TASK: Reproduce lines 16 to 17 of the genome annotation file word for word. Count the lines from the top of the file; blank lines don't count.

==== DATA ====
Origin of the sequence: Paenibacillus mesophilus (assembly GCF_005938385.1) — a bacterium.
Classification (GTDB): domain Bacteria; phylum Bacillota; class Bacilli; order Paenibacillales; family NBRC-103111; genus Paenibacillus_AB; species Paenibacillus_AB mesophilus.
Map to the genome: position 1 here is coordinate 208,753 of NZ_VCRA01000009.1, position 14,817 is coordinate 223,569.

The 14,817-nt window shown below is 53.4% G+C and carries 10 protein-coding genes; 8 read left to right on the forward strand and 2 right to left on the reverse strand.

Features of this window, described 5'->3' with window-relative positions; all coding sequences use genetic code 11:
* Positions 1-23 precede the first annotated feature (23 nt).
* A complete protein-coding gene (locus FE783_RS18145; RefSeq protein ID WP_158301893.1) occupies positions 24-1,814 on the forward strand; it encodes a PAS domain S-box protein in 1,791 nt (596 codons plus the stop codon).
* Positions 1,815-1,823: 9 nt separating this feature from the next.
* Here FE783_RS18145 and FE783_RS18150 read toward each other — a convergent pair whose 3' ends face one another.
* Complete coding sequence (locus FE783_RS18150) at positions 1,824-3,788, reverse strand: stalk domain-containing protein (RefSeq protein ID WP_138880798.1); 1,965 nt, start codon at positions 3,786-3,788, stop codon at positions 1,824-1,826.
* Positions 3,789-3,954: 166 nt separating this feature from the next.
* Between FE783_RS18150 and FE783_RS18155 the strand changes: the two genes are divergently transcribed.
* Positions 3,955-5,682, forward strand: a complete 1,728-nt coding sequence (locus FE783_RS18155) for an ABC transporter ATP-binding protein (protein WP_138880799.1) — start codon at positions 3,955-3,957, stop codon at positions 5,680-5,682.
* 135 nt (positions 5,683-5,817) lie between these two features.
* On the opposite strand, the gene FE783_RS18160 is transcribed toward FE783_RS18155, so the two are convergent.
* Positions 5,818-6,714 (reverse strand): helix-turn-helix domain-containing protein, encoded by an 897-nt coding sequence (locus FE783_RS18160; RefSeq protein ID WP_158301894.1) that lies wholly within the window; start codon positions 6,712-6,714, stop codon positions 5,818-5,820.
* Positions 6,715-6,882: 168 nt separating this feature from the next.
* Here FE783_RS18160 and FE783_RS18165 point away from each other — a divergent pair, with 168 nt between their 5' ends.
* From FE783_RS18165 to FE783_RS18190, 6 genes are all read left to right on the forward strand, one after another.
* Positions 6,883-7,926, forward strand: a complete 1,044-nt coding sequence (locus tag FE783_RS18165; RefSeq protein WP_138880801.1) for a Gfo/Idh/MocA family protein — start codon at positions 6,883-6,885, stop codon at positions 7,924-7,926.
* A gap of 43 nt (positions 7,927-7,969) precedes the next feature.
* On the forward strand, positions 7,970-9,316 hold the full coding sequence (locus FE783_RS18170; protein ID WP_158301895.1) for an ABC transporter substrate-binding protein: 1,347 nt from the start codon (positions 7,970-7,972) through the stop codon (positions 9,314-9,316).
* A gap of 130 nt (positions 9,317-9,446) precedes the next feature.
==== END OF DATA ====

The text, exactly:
* Positions 5,818-6,714 (reverse strand): helix-turn-helix domain-containing protein, encoded by an 897-nt coding sequence (locus FE783_RS18160; RefSeq protein ID WP_158301894.1) that lies wholly within the window; start codon positions 6,712-6,714, stop codon positions 5,818-5,820.
* Positions 6,715-6,882: 168 nt separating this feature from the next.